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What have you done for me lately?

Loss in productivity identified as reasonable business ground in employer’s decision to refuse a work from home request

The holiday break is a good time to reset and spend quality time with your nearest and dearest.  The perfect opportunity to make new memories with old friends and family.  It’s a time for awkward Santa photos, bowling slow balls for Nan in backyard cricket and carols led by Mariah Carey.  With this in mind, you would be forgiven for missing an interesting decision by the Fair Work Commission (FWC) in Gregory v Maxxia Pty Ltd [2023] FWC 2768 involving an employer’s decision to refuse a request for an employee to work from home.

Let us catch you up.

Background

The Employer provides salary packaging advice and assistance to employers.  The Employee was employed by the Employer as a Business Development Manager.  His employment contract required his attendance at the Employer’s premises, but he was permitted by the Employer to work from home during the COVID-19 pandemic.

In August 2023, the Employee applied for a flexible working arrangement (FWA) where he sought to work 100% of his working hours remotely.  The reasons for the application included the Employee’s parental responsibilities and his “inflammatory bowel disease” (which was supported by a letter from his doctor).  In response to the request, the Employer proposed that the Employee work 20% in the office until the end of September 2023.  The Employer suggested that the Employee then work 40% of his time in the office after September 2023 and offered him the ability to allocate his office days each week to accommodate the days he would have custody of his child, but the Employee rejected this proposed arrangement.

The Employee filed an application for the FWC to deal with a dispute pursuant to section 65B of the Fair Work Act 2009 (Cth) (Application) in respect of the request for a FWA in September 2023.

 The Decision

The Employer submitted that the decision to reject the request was on the basis of multiple factors, including for example:

  • client expectations of service delivery and productivity;
  • the Employee’s daily productivity at the time of the request was 50%, which was significantly below the requisite 80% target;
  • it would be beneficial to observe and support the Employee in the office;
  • the Employee’s tenure with the Employer was valuable and contributed to team culture, training and discussions for the benefit of his colleagues;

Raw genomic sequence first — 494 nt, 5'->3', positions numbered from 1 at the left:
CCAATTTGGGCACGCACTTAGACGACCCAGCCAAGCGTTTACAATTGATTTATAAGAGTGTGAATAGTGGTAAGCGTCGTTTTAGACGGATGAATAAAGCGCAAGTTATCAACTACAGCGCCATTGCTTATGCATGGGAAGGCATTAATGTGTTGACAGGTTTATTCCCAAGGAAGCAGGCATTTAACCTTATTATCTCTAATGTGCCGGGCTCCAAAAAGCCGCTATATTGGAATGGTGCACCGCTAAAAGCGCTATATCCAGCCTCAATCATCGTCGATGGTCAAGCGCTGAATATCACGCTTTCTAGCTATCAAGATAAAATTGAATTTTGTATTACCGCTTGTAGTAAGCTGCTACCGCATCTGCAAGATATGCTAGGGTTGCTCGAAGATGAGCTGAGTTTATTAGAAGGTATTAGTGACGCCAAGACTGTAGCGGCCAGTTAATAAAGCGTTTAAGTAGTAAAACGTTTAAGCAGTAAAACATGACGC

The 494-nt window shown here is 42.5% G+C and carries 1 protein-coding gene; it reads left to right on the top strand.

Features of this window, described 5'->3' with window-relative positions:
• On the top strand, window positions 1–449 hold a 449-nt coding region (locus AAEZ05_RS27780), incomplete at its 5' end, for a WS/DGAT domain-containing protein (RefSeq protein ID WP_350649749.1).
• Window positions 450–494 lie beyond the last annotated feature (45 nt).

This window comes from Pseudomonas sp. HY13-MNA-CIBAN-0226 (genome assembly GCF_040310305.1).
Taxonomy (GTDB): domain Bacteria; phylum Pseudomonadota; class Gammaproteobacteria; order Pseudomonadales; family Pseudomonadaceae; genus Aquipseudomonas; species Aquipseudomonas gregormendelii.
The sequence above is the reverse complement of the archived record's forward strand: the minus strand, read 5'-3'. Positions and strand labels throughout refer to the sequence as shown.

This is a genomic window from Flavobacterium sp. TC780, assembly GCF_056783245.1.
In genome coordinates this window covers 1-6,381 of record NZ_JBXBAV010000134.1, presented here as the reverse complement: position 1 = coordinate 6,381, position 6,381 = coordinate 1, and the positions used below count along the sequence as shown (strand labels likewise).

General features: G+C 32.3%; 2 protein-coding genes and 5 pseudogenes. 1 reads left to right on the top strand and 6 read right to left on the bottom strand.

• fairness and consistency across the team in respect of remote work.

In considering the Employee’s reasons for requesting the FWA, the FWC determined that his medical condition was not covered as a “disability” for the purposes of s 65(1A)(c) of the FW Act. As a result, the FWC did not have jurisdiction to deal with the Employee’s Application on the basis of this ground.   However, the FWC confirmed that it did have jurisdiction to consider the Application on the basis of the Employee’s family responsibilities.

The FWC identified that, while the Employee had a reasonable basis for proposing the FWA for the week that he would have care of his child.  However, the FWC noted that the Employee was not the primary carer in the second week and that the Employer had made a genuine attempt to compromise with the Employee.  As a result, the FWC held that the Employer had reasonable grounds in refusing the Employee’s FWA request for 100% remote work.

 Takeaways

In making findings that the Employer had reasonable grounds for rejecting the FWA request Commissioner Platt held the following:

I accept that it is desirable for there to be face to face contact within workforce team. I accept that a face to face presence would allow for observation, interaction and (if necessary) coaching to improve Mr Gregory’s productivity and provide him with greater support. I accept that Mr Gregory’s knowledge and experience could be more easily accessed by less experienced team members on a face to face basis.

While each request for a FWA will turn on its distinct facts, it is apparent from the above that productivity and cultural factors may be sufficient to demonstrate reasonable grounds for refusing a request to work remotely.

The FW Act was amended in June 2023 to provide employees with further support in relation to requests for flexible working arrangements.  These amendments have resulted in further obligations on employers to undertake additional steps before making the decision to refuse a FWA (for example, before refusing the request, employers must meet with employees to discuss and consider alternative working arrangements with them).  As a result, it is important for employers to consider these obligations in relation to flexible work requests and carefully consider the reasons it provides for refusing a request.

If you require assistance in respect of any of the recent changes to the FW Act or flexible work arrangements, please let us know.

 

Matt Wichlinski
Senior Associate
+61 7 3071 3104
[email protected]